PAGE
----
Tech

How the future of agriculture in Australia will be automated

The reason is known as Moravec’s ParadoxMachines are great at doing things humans are bad at, like quantum physics, but they struggle with basic physics that humans find simple.

“It seems to me one of the most intuitive things humans do. Just take people to the orchard and pick apples.” A machine to do just that.

A Ripe Robotics machine being tested in an apple orchard. Each test run collects data that improves the machine’s algorithms.

For robots, the challenges are manifold. Unlike warehouses, where automation has become commonplace, orchards do not have smooth surfaces for robots to move around. No street map to follow. No two apples he looks alike and no two trees he grows alike. This means that every time the robot goes to pick an apple, it has to be smart enough to analyze the whole tree and figure out what it’s aiming for and how to get there without getting stuck in a branch. Next, Ripe’s current test robot, Eve, named after the biblical picker of the forbidden fruit, can cut fruit from trees without leaving even the slightest trace that could cause supermarkets to slash their prices by 90%. Enough pressure should be applied to remove the fruit. And that’s before explaining the weather.

“It has to be done outdoors where it can be windy, rainy, snowy and 40 degrees hot. “It is difficult to identify fruits and assess their ripeness, especially under different lighting conditions.”

After all, the robot’s main selling point is that it can work longer hours than people who need food, drink, breaks, and restroom breaks in conditions that humans cannot, such as darkness. Tracking the origin of food and analyzing its quality may also have advantages, but that means robots must have the durability and power needed to keep their distance. increase.

Packing shed conditions are less complicated, but the basic challenge of quickly grabbing and moving unevenly shaped fruit remains.

Lyro co-founder Dr Nicole Robinson, who has a robotics background at the Queensland University of Technology, says there are challenges. Regular, nearly spherical fruits like apples are the easiest for machines to grab. Sweet potatoes, which come in a variety of sizes and twists, are in between. Small, finicky berries are the hardest.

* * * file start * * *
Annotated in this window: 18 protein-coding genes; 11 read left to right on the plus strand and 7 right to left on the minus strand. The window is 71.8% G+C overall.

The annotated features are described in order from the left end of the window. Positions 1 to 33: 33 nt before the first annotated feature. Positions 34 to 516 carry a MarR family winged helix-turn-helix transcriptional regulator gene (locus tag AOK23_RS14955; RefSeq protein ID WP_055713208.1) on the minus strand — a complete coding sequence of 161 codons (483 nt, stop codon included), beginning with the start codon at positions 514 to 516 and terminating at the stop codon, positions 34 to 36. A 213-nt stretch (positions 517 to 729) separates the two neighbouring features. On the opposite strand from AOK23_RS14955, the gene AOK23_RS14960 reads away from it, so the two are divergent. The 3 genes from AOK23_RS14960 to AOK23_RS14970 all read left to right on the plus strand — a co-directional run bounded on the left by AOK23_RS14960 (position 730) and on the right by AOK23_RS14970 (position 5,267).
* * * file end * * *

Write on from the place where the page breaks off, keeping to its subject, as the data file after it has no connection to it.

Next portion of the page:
Ripe has experimented with different types of gripping mechanisms for picking apples from trees. It turned out that the tubes needed too much power. Currently, the grip uses compressed air to suck the apples out of the tree.

Ripe has experimented with different types of gripping mechanisms for picking apples from trees. It turned out that the tubes needed too much power. Currently, the grip uses compressed air to suck the apples out of the tree.

However, in recent years there have been many innovations that can overcome the challenges. Computer chips have become much faster and more efficient, allowing robots to perform more complex tasks. The visual system that can identify items has improved dramatically. Internet in rural areas is faster and more reliable. Some farming practices also help, such as planting apple trees on ledges to make it easier for machines to move the orchards.

Robinson says the combination of advancing technology and big problems to solve is what drew her to the field. “If we can’t pick and pack the fruit on time, there is a lot of food loss. As you know, millions of tons are wasted every year.”